After two years of litigation the parties have agreed to a sizeable settlement.
After two years of litigation the parties have agreed to a sizeable settlement.

The largest settlement for a data breach is about to be paid out. Health insurance company Anthem will hand over US$ 115 million (£90,231,000) to reimburse customers whose data was stolen in 2015.

Anthem was hit in 2015 and nearly 80 million customer records were stolen when hackers accessed the social security numbers, emails, addresses and whole host of other personally identifiable information.

As the US' second largest health insurance company, Anthem was storing the records of tens of millions at the time of the breach across a variety of brands including Anthem Blue Cross, Amerigroup, Caremore, Unicare and DeCare among others. Scores of lawsuits were brought against its various brands and this settlement represents the combined efforts of over 100 lawsuits.

After two years of litigation, the parties have finally come to a settlement, which is still to be approved by presiding Judge Lucy Koh.

On an individual basis, this is not exactly a payday bonanza for the victims of the breach. The damages will mostly pay for credit monitoring services, which victims may forgo for  US$ 50 (£39.20) in cash.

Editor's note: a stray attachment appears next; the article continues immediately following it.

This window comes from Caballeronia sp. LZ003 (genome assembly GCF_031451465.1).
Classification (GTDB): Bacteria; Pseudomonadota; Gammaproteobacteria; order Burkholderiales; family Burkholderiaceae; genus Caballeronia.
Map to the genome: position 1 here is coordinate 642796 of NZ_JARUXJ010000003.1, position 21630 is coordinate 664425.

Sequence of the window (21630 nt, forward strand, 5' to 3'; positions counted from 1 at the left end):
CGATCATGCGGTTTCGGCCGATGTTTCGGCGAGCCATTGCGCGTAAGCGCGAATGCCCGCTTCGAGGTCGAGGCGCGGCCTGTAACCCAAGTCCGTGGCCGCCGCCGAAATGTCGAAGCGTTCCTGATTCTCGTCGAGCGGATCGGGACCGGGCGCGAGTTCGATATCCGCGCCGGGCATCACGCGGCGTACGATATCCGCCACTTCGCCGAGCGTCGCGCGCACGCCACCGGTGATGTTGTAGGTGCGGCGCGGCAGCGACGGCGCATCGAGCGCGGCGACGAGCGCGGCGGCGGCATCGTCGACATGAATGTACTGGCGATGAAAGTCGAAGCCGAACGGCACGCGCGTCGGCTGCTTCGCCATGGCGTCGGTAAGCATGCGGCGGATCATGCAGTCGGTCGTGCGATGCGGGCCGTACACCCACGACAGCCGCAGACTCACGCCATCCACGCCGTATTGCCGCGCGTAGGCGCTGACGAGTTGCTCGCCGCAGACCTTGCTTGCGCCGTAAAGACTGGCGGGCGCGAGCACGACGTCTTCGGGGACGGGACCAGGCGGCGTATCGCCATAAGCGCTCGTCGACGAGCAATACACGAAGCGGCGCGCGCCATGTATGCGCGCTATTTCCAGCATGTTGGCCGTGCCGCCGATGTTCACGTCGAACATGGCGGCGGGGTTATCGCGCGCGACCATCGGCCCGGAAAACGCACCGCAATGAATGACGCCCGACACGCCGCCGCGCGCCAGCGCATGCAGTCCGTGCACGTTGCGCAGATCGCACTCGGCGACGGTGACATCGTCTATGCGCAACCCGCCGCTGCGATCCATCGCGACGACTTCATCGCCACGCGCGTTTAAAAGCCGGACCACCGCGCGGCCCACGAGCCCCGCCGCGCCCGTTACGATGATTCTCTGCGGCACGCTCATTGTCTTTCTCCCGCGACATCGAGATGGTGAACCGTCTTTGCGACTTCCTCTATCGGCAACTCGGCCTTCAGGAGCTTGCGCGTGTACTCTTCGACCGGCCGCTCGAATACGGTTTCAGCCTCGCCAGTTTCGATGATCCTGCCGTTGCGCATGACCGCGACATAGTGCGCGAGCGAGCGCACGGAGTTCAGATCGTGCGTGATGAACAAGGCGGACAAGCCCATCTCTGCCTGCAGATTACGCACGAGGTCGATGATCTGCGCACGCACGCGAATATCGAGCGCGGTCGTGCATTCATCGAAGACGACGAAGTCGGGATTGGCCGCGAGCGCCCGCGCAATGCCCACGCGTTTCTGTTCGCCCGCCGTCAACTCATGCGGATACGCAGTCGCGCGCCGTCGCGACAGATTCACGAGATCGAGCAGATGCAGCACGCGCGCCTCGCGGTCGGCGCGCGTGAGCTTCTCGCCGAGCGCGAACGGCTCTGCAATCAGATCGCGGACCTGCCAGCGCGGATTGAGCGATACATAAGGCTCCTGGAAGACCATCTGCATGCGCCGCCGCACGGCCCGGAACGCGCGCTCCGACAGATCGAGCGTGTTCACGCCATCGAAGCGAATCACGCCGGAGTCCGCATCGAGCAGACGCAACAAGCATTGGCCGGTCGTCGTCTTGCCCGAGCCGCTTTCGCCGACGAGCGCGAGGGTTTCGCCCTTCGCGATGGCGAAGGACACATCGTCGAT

A third of the settlement, 38 million will be going towards attorney's fees and the US government may also levy tax on the sum too.

Though Anthem will be paying out the record amount, the settlement emphasises that this payment is in no way an admission of guilt.

Data breach settlements have often been low, if won at all. The nature of the cyber-crime that results from such mega breaches is often hard to quantify. In many cases, plaintiffs argue that though the exposure of their data has not yet been exploited by cyber-criminals it could or will result in exploitation. Their damage claims are often nullified by relatively inexpensive offers of credit monitoring services by the breached body.

There has not yet been any proof that the stolen information has been sold or used; it has been theorised that the breach was not financially motivated. The California department of insurance said earlier in the year that it believes the Anthem breach to be the work of a “foreign government.”